The Environmental Consequences of the Arizona Border Wall

A segment of the planned U.S.-Mexico border wall would cut across the San Pedro River and threaten the area’s wildlife and plants.

1 minute read

January 14, 2020, 9:00 AM PST

By Camille Fink

San Pedro River

Katja Schulz / Flickr

The federal government plans to build a border across the San Pedro River in the San Pedro Riparian National Conservation Area in Arizona. The construction would involve cutting down Freemont cottonwood trees, which residents and experts say are integral to the ecology of the area.

"The cottonwoods not only provide bank stabilization and shade, but safe harbor for the millions of birds which pass through the desert oasis on their annual migrations," writes Shar Porier. A wall would also stop the flow of the river, cause debris backups, and keep wildlife from crossing.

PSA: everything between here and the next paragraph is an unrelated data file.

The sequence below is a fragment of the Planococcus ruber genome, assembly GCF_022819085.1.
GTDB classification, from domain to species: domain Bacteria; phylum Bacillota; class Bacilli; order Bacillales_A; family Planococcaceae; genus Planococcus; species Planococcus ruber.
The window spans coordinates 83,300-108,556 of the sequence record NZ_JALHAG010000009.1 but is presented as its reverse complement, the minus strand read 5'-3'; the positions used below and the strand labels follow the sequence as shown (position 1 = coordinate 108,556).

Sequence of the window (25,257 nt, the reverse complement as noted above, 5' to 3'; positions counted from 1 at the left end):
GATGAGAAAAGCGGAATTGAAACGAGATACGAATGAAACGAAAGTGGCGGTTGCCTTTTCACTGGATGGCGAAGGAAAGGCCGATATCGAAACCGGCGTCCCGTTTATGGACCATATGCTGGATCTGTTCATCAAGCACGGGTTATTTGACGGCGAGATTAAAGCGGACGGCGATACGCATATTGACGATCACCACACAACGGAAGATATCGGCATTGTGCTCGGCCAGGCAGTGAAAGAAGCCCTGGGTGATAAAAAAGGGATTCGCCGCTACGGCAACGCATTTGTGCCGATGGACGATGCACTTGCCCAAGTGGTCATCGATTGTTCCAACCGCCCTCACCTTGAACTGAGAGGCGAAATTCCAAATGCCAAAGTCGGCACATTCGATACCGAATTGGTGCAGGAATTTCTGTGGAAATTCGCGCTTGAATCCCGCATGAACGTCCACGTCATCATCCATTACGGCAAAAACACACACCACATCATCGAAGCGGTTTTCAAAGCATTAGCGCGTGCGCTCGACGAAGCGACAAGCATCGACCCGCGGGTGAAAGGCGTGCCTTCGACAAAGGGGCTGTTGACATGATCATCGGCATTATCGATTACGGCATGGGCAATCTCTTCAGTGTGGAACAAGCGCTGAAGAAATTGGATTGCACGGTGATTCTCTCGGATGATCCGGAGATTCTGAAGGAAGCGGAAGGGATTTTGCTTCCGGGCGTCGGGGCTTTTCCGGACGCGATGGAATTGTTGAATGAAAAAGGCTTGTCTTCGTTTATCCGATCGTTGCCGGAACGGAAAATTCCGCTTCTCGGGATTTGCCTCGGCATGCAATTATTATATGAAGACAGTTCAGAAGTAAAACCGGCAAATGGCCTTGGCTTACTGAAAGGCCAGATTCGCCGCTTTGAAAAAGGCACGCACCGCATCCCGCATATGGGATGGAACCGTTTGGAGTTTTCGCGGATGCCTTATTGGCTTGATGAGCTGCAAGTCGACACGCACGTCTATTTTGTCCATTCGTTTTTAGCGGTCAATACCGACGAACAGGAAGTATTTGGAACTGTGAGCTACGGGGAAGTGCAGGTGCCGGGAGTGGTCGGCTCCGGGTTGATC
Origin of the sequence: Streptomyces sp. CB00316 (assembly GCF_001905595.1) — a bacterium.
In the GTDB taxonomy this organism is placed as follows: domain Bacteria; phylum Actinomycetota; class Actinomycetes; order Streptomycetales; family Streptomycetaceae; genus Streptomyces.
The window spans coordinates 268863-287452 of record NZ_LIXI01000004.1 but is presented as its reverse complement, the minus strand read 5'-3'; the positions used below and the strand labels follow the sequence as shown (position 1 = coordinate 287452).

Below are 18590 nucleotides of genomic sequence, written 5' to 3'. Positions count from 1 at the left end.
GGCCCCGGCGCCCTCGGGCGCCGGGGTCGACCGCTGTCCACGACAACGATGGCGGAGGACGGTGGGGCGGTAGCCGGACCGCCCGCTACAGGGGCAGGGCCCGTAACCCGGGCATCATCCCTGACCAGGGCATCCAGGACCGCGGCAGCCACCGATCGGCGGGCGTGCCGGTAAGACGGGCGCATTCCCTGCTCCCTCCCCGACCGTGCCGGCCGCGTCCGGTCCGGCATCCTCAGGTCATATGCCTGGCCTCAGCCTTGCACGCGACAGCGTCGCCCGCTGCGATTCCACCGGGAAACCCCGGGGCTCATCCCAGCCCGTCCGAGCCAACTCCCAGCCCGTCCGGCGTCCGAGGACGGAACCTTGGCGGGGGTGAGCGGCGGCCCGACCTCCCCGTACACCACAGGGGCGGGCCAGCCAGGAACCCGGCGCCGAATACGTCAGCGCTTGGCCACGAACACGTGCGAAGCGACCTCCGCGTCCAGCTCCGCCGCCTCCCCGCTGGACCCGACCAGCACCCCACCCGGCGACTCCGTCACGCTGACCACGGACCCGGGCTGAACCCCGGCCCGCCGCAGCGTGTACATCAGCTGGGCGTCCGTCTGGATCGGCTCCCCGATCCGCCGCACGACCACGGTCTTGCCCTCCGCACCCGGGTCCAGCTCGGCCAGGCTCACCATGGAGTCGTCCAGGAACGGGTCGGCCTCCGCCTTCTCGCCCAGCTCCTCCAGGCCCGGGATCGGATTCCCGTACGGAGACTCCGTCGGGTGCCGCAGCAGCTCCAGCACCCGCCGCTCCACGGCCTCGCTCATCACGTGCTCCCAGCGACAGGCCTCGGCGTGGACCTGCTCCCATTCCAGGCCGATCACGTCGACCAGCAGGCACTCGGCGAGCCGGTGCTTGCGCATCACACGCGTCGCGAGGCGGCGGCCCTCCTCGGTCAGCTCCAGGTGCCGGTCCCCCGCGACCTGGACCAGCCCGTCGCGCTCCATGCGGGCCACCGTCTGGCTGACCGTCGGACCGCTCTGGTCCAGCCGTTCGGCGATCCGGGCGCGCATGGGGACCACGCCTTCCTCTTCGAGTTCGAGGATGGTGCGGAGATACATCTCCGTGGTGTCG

"The Bureau of Land Management (BLM) is charged with the preservation of the SPRNCA which relies on the river and currently awaits a court ruling on a claim for water rights its scientists say is necessary to maintain the 57,000 acre national conservation area and its threatened and endangered species," notes Porier.

Saturday, January 4, 2020 in Herald/Review

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